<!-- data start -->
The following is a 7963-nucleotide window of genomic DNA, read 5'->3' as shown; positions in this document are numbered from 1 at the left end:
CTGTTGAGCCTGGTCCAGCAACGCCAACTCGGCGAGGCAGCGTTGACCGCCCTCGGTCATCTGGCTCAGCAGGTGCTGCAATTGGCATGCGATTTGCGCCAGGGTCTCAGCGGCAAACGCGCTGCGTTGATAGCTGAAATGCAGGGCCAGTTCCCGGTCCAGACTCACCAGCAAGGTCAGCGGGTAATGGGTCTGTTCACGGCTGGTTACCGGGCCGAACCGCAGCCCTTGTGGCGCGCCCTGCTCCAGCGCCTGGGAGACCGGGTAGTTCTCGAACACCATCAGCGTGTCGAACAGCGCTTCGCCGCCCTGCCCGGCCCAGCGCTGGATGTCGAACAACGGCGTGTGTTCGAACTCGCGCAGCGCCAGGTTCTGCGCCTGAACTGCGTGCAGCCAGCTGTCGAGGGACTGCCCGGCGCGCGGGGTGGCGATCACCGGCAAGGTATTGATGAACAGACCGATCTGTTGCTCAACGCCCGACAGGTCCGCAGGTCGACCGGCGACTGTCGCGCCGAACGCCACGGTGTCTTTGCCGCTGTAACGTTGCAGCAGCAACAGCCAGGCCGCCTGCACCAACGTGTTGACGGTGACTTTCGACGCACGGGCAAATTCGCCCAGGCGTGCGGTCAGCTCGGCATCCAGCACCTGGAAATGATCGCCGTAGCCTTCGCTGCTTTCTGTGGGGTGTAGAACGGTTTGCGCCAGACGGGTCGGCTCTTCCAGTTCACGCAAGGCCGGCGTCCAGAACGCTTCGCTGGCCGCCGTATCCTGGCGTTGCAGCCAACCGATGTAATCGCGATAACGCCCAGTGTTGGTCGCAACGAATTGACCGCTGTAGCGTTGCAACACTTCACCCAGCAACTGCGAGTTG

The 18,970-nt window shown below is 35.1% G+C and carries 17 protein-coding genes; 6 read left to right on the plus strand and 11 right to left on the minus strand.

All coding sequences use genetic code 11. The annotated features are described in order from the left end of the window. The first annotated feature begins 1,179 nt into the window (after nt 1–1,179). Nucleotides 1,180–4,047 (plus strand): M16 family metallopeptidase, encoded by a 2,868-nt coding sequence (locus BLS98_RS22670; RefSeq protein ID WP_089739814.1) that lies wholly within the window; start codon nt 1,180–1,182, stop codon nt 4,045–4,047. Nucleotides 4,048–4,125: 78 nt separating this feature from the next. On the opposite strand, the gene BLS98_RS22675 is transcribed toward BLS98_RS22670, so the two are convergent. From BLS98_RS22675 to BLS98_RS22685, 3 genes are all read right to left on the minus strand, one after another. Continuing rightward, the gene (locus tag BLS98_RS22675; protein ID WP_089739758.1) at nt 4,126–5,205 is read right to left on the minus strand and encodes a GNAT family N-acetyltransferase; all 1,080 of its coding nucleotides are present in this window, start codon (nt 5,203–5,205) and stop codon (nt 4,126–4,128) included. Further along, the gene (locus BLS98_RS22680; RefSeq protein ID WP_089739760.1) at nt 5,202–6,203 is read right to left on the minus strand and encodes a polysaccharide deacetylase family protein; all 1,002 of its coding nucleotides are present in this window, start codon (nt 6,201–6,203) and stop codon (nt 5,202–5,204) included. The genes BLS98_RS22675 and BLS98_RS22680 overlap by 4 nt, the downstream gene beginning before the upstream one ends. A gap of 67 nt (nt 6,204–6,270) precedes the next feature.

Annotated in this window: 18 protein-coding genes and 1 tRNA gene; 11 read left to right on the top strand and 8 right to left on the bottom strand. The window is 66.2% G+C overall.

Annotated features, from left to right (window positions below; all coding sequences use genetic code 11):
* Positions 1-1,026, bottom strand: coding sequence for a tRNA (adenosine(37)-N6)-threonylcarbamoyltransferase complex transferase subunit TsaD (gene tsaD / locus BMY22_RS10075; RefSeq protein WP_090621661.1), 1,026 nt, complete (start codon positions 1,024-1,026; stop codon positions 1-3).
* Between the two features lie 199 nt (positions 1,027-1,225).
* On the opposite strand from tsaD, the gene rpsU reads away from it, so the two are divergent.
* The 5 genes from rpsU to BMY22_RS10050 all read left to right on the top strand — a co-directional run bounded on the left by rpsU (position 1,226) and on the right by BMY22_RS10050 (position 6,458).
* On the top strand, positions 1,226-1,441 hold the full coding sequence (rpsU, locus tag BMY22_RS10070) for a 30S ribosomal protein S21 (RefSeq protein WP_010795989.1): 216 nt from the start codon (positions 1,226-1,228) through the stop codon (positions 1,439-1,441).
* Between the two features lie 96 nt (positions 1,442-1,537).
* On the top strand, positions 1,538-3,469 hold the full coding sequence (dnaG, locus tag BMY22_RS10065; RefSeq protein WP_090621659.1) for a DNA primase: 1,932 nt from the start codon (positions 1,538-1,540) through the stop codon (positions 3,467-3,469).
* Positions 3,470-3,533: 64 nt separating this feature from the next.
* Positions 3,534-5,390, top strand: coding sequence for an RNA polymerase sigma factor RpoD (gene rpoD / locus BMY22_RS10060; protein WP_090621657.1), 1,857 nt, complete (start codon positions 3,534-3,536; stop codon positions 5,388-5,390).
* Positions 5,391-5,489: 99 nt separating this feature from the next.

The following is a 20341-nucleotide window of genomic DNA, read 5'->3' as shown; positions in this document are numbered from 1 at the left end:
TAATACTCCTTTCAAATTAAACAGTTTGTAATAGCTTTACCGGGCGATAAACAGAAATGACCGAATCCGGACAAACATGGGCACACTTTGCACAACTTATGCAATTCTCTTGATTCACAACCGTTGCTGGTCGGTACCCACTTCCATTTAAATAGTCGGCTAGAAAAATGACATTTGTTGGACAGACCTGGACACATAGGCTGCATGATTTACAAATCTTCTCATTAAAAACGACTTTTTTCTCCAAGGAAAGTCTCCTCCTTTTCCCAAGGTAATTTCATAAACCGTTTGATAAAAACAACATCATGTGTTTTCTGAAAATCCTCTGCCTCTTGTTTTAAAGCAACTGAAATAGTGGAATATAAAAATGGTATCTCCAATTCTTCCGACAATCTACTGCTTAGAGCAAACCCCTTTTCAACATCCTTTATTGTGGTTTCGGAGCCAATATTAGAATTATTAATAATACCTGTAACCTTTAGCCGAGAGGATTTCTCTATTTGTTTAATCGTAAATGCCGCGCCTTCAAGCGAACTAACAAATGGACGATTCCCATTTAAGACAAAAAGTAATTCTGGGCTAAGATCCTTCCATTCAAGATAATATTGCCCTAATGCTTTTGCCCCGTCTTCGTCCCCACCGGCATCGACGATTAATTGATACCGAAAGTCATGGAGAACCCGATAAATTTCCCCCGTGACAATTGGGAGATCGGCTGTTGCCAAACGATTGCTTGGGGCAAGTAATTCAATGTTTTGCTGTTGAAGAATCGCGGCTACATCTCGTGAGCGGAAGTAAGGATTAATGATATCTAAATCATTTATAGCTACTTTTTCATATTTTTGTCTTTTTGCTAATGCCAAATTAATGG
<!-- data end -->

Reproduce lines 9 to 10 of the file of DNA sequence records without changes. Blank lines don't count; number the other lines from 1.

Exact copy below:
* On the opposite strand from tsaD, the gene rpsU reads away from it, so the two are divergent.
* The 5 genes from rpsU to BMY22_RS10050 all read left to right on the top strand — a co-directional run bounded on the left by rpsU (position 1,226) and on the right by BMY22_RS10050 (position 6,458).